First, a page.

The NCAA insists that its cash limits protect the integrity of amateur college athletics, but the Supreme Court was leery of the outfit making billions on the backs of low-cost labor.
WASHINGTON (CN) — The NCAA appeared to strike out Wednesday at the Supreme Court in its push to limit the amount of cash that colleges and universities can pay student-athletes.
“For more than 100 years, the distinct character of college sports has been that it is played by students who are amateurs, which is to say that they are not paid for their play,” WilmerHale attorney Seth Waxman said this morning in oral arguments. “Maintaining that distinct character is both pro-competitive because it differentiates the NCAA’s product from professional sports and can be achieved only through agreement.”
Defending the NCAA’s compensation rules, Waxman argued that the lower courts defined a “much narrower conception of amateurism” to say that the students would still not rank as professionals so long as the funds they are paid are related solely to education.
“That manifestly preserves neither the NCAA’s demarcation between college or professional sports nor even the lower courts’, because whatever their labels, these new allowances are akin to professional salaries,” he said.
Justice Clarence Thomas pointed out that Waxman put a lot of emphasis on amateurism in his argument. “But is there a similar focus on the compensation to coaches,” he asked, “to maintain that distinction between coaches in the amateur ranks as opposed to coaches in the pro ranks?”
The NCAA did have a rule that limited the amount of compensation coaches could receive, but it was defeated in a separate challenge that went before the 10th Circuit. “They are professionals,” Waxman explained, “just like professors and presidents.”
Justice Samuel Alito brought up complaints that student-athletes have had to drop out of hard majors and hard classes to keep up with the athletics program, and many don’t go on to graduate. To this, Waxman explained that the NCAA’s position is also in the interest of their welfare. “Our own view is that if you allow them to be paid,” he said, “they will be spending even more time on their athletics and devoting even less attention to academics.”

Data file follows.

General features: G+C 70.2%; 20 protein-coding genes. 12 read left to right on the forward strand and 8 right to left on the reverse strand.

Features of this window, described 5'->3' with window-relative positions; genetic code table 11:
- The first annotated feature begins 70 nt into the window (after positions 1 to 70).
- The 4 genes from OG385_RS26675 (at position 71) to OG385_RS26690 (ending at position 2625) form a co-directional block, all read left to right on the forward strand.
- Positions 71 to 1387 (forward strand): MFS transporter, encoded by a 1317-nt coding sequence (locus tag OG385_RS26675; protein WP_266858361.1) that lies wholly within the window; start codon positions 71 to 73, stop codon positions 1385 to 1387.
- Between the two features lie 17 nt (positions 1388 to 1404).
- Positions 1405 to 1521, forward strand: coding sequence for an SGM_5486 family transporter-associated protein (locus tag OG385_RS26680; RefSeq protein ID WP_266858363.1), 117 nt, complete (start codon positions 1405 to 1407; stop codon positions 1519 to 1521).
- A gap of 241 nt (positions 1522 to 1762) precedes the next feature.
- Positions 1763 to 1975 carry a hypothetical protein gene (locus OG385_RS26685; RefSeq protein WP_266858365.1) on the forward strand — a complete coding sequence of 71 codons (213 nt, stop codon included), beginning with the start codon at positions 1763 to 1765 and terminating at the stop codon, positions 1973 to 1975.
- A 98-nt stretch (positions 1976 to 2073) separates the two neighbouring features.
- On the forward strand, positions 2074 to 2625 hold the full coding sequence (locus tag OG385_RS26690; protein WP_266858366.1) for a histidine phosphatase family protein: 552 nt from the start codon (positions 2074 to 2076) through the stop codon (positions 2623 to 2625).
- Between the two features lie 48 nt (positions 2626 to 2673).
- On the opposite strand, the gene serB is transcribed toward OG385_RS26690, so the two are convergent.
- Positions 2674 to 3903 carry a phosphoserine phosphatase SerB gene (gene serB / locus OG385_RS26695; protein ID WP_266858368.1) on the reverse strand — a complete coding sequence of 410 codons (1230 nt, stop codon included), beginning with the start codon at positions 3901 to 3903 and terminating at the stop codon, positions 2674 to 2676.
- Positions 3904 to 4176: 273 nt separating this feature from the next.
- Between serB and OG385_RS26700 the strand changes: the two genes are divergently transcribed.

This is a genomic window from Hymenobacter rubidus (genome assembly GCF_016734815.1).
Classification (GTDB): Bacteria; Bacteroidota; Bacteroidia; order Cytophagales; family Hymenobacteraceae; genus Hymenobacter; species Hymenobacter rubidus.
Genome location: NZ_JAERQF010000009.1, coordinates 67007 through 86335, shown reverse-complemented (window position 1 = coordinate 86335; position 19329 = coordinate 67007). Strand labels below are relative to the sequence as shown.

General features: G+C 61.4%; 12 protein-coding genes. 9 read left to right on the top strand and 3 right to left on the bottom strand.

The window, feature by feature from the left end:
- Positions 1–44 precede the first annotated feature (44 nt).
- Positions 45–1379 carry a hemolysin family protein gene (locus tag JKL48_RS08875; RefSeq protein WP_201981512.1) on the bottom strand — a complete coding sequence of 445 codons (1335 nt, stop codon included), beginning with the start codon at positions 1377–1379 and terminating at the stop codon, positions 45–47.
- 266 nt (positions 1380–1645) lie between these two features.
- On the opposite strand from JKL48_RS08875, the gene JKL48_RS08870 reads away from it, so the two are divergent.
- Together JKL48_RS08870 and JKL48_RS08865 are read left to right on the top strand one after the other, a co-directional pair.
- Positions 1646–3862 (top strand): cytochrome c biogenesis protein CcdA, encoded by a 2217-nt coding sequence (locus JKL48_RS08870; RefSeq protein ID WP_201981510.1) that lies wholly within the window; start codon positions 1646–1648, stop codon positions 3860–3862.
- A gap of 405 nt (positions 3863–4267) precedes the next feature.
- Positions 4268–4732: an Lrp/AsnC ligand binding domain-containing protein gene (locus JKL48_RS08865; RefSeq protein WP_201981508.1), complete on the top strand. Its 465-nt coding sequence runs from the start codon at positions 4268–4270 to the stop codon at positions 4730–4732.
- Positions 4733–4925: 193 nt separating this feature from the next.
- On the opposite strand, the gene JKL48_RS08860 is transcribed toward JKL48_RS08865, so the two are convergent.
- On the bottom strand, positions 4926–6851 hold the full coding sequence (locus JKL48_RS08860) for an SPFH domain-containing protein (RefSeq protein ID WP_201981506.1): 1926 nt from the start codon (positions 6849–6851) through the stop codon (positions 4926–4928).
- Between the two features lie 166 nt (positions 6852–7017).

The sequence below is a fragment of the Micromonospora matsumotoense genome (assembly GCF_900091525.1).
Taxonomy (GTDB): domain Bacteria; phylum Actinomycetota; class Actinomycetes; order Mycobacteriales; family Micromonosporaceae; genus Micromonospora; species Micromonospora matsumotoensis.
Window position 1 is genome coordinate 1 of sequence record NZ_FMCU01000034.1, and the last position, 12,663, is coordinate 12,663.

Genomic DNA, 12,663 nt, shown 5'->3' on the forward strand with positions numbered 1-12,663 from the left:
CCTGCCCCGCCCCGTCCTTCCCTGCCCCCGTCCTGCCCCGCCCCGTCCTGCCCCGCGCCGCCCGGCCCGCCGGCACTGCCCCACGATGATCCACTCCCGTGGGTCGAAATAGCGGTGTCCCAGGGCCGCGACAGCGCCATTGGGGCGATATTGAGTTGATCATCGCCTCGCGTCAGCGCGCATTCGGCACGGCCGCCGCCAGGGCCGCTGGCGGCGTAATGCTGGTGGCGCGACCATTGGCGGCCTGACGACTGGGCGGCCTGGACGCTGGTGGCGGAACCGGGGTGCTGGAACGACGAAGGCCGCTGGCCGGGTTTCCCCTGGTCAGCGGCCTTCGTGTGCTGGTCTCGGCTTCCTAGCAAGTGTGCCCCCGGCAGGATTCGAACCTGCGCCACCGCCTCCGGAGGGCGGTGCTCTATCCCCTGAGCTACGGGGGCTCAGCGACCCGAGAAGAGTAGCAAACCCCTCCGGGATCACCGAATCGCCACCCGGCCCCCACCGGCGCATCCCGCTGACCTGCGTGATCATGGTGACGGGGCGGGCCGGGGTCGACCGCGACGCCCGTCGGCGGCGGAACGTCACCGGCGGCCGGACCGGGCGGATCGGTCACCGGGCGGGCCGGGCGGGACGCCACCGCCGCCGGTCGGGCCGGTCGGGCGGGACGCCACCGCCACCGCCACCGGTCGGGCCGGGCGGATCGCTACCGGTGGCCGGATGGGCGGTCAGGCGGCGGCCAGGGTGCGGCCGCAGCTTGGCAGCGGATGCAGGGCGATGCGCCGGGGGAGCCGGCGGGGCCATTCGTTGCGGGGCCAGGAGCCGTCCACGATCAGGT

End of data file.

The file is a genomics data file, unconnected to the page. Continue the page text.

Justice Brett Kavanaugh noted meanwhile that the case has been marked from its outset by “the idea that the antitrust laws should not be a cover for exploitation of the student-athletes.”
Jeffrey Kessler of Winston & Strawn represents the former Division I athletes who rallied against the NCAA’s compensation caps: Shawne Alston, a former running back for the University of West Virginia, and Justine Hartman, a former basketball player for the University of California at Berkeley.
Saying the NCAA has already “lost on the facts,” Kessler denounced the case as “the latest iteration of the repeatedly debunked claim that competition will destroy consumer demand for college sports.”
After the O’Bannon case, the roughly 1,100 schools that make up the NCAA could only pay student-athletes the full cost of attendance — including tuition, room, board and books — plus a few thousand dollars for education-related expenses, say, traveling home on winter break or buying a laptop for class.
For student-athletes, however, a strict training schedule can make part-time work to cover any other expenses impossible.
Kessler reminded the court Wednesday that O’Bannon precedent did little harm to the pro-competitive aspect of amateur sports. “Demand for college sports has continued to flourish,” he said.
Acting U.S. Solicitor General Elizabeth Prelogar agreed with Kessler’s skepticism. She argued that the petitioners are trying to challenge well-established jurisprudence that the lower courts affirmed with their rulings.
“Usually a per se rule would prevent competitors from arguing that their horizontal agreements not to pay their workforce are procompetitive,” she said. “But the lower courts here, following Board of Regents, correctly gave the NCAA the opportunity to show that its compensation rules fuel consumer interest in college sports as a distinct product.”
The Supreme Court is due to make a decision by June.